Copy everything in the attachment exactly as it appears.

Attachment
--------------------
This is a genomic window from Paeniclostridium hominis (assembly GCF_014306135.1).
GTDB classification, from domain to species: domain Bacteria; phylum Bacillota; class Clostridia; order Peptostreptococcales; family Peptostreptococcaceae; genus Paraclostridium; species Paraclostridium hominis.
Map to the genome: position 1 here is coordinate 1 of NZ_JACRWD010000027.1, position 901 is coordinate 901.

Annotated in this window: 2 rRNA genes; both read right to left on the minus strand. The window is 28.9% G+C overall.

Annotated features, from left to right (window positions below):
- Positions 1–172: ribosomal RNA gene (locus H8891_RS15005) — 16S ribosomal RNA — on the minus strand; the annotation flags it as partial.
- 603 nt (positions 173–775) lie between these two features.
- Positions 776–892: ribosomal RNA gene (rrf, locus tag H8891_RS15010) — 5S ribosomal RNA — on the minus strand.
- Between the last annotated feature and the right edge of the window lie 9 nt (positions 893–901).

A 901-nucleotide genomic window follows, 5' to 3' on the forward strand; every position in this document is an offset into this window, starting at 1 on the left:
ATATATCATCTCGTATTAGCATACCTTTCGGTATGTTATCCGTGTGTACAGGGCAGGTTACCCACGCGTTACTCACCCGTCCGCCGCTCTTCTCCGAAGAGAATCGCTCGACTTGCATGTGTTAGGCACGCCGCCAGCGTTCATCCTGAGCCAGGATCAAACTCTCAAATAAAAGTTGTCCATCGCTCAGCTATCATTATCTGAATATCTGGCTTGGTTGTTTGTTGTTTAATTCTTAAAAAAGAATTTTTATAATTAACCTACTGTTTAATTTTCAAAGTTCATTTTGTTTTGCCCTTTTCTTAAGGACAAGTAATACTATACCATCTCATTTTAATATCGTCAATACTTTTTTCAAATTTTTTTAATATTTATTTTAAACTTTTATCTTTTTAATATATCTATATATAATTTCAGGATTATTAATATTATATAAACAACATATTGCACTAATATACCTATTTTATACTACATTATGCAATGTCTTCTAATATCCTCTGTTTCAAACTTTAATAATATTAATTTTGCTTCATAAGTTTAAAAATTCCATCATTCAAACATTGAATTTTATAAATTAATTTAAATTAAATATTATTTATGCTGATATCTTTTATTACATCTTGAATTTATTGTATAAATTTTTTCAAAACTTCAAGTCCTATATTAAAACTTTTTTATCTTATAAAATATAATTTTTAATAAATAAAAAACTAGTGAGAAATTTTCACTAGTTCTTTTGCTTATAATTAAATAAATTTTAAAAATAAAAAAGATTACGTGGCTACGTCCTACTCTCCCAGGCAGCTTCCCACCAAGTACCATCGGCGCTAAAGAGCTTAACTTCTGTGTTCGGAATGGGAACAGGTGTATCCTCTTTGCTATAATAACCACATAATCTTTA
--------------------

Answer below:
This is a genomic window from Paeniclostridium hominis (assembly GCF_014306135.1).
GTDB classification, from domain to species: domain Bacteria; phylum Bacillota; class Clostridia; order Peptostreptococcales; family Peptostreptococcaceae; genus Paraclostridium; species Paraclostridium hominis.
Map to the genome: position 1 here is coordinate 1 of NZ_JACRWD010000027.1, position 901 is coordinate 901.

Annotated in this window: 2 rRNA genes; both read right to left on the minus strand. The window is 28.9% G+C overall.

Annotated features, from left to right (window positions below):
- Positions 1–172: ribosomal RNA gene (locus H8891_RS15005) — 16S ribosomal RNA — on the minus strand; the annotation flags it as partial.
- 603 nt (positions 173–775) lie between these two features.
- Positions 776–892: ribosomal RNA gene (rrf, locus tag H8891_RS15010) — 5S ribosomal RNA — on the minus strand.
- Between the last annotated feature and the right edge of the window lie 9 nt (positions 893–901).

A 901-nucleotide genomic window follows, 5' to 3' on the forward strand; every position in this document is an offset into this window, starting at 1 on the left:
ATATATCATCTCGTATTAGCATACCTTTCGGTATGTTATCCGTGTGTACAGGGCAGGTTACCCACGCGTTACTCACCCGTCCGCCGCTCTTCTCCGAAGAGAATCGCTCGACTTGCATGTGTTAGGCACGCCGCCAGCGTTCATCCTGAGCCAGGATCAAACTCTCAAATAAAAGTTGTCCATCGCTCAGCTATCATTATCTGAATATCTGGCTTGGTTGTTTGTTGTTTAATTCTTAAAAAAGAATTTTTATAATTAACCTACTGTTTAATTTTCAAAGTTCATTTTGTTTTGCCCTTTTCTTAAGGACAAGTAATACTATACCATCTCATTTTAATATCGTCAATACTTTTTTCAAATTTTTTTAATATTTATTTTAAACTTTTATCTTTTTAATATATCTATATATAATTTCAGGATTATTAATATTATATAAACAACATATTGCACTAATATACCTATTTTATACTACATTATGCAATGTCTTCTAATATCCTCTGTTTCAAACTTTAATAATATTAATTTTGCTTCATAAGTTTAAAAATTCCATCATTCAAACATTGAATTTTATAAATTAATTTAAATTAAATATTATTTATGCTGATATCTTTTATTACATCTTGAATTTATTGTATAAATTTTTTCAAAACTTCAAGTCCTATATTAAAACTTTTTTATCTTATAAAATATAATTTTTAATAAATAAAAAACTAGTGAGAAATTTTCACTAGTTCTTTTGCTTATAATTAAATAAATTTTAAAAATAAAAAAGATTACGTGGCTACGTCCTACTCTCCCAGGCAGCTTCCCACCAAGTACCATCGGCGCTAAAGAGCTTAACTTCTGTGTTCGGAATGGGAACAGGTGTATCCTCTTTGCTATAATAACCACATAATCTTTA